Sound

Sound is easily the best area of the game, with the same voices you remember from the show. The voices are remarkably similar to the cartoons we all know and fondly remember. As expected the game has all the signature catchphrases like "What's up doc?" or "We're hunting wascaly wabbits!" The music contains the same familiar tunes from the cartoons, which fits the game perfectly. The other sound effects: ACME boxes breaking, Bug's helicopter ears, etc... all sound like they came from the official WB sound library.

Gameplay

Gameplay in Bugs Bunny: Lost in Time is a mixed bag. The style of gameplay is similar to console adventures like Crash Bandicoot and Mario64. The plot is as thin as it comes. Bugs is on his way to Pismo Beach when he takes a wrong turn, gets lost and stumbles across a time machine, so being a curious bunny he hops on and ends up in a time vortex. The only place open is a portal to "Nowhere". Upon entering Bugs meets a sorcerer named Merlin who will help Bugs along his journey. Merlin informs Bugs that he is lost in time and must collect enough clocks from various time periods to power his time machine so he may return home.

With that all shown through a quick cut scene, you proceed to a brief training level, here Merlin teaches you basic controls and actions such as jumping, sneaking around and throwing objects etc. Once you're familiar with the basics you're warped off to the "Stone Age" where you encounter a loincloth clad Elmer Fudd. You must journey through a distinctly pre-historic environment gathering carrots and clocks.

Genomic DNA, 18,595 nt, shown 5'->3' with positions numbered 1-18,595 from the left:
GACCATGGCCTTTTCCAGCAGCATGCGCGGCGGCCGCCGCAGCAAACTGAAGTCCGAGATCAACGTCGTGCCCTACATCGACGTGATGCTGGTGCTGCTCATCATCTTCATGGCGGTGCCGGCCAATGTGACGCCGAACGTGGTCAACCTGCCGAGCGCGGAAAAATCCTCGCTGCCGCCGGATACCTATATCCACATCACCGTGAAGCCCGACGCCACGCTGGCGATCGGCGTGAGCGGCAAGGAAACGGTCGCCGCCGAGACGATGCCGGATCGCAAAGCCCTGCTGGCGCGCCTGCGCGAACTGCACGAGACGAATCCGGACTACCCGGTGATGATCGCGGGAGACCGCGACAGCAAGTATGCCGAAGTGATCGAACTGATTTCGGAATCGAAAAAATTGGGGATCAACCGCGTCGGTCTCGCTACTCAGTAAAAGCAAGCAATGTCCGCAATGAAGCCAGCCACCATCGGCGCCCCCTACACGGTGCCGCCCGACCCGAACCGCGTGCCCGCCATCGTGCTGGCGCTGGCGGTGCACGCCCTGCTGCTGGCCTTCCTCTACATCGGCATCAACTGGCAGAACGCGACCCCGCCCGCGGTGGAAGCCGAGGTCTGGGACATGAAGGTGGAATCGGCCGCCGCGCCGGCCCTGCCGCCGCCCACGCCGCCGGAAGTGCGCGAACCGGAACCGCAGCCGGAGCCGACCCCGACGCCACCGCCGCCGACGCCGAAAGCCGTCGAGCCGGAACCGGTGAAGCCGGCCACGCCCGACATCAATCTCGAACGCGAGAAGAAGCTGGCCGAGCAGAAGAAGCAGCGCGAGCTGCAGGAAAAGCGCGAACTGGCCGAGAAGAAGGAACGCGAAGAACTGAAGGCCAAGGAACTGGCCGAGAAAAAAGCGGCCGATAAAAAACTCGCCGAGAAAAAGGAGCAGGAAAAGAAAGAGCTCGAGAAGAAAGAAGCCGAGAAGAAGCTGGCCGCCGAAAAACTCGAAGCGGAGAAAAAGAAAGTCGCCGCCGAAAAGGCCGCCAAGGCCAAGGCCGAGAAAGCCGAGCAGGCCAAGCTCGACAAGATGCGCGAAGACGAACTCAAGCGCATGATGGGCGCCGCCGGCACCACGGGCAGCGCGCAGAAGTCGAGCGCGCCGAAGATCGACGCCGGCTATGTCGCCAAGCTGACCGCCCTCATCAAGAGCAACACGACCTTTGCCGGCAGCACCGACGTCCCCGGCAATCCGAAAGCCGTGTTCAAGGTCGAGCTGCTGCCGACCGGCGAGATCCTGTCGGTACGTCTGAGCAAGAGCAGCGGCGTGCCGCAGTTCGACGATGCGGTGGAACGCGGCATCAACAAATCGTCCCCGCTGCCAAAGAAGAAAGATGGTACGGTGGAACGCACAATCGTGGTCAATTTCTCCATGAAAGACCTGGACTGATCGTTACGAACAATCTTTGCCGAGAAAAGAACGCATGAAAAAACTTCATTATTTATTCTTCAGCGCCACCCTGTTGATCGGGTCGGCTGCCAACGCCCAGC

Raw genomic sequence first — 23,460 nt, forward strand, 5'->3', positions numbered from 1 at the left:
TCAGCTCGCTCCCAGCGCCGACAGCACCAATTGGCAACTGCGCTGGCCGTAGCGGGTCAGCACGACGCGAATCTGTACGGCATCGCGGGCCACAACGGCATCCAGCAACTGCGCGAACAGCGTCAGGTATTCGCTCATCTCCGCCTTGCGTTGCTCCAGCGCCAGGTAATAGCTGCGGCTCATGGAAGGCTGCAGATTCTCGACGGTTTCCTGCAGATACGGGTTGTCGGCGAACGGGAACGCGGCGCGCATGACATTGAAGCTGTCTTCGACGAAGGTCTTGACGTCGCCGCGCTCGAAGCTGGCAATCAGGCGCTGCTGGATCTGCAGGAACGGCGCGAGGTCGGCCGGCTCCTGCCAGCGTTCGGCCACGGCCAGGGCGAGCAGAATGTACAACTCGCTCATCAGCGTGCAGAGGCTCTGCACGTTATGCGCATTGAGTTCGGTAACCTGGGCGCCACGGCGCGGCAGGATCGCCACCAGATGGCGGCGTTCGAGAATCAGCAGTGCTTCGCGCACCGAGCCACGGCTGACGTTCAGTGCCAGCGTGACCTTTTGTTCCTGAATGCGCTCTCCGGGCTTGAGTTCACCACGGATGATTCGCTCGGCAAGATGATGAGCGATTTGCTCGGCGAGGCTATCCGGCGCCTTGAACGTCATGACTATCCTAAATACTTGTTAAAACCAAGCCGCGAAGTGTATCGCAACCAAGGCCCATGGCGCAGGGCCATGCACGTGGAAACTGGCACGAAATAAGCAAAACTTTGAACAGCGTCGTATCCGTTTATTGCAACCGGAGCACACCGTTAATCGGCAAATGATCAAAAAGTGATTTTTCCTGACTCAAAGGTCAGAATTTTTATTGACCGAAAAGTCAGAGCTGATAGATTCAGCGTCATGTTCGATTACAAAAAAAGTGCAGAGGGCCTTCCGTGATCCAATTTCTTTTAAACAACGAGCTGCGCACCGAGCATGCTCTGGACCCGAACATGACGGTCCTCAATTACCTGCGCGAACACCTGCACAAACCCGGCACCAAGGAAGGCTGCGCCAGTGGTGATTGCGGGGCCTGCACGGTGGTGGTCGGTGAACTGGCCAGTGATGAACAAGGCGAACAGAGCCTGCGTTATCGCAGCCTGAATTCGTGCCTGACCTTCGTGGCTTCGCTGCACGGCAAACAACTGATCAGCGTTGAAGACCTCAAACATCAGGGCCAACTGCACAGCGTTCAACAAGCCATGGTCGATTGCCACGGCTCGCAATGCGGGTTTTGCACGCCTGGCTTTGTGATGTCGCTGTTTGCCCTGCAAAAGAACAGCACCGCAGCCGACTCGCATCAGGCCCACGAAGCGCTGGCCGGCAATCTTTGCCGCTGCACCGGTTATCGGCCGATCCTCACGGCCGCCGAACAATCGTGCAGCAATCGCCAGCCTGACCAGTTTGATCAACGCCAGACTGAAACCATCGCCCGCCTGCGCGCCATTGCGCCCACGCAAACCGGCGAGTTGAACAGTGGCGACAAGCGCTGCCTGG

The bulk of the game is comprised of similar exercises except you have a choice of 5 eras. Each era is complete with its own famous WB character for Bugs to tangle with. The game features Yosemite Sam in the Pirate Year, Marvin the Martian in Dimension X and so on. The game is full of the same hilarious antics found in the Saturday morning cartoon. My favorite is when Bugs first encounters Merlin. Bugs asks for some of Merlin's magic power so Merlin turns him into a pig. Then Bugs, holding a lighter in his hand, makes it appear his thumb is on fire. Merlin can't do the same trick when Bugs is just fooling him. It's hilarious because it reminds me so much of the TV show.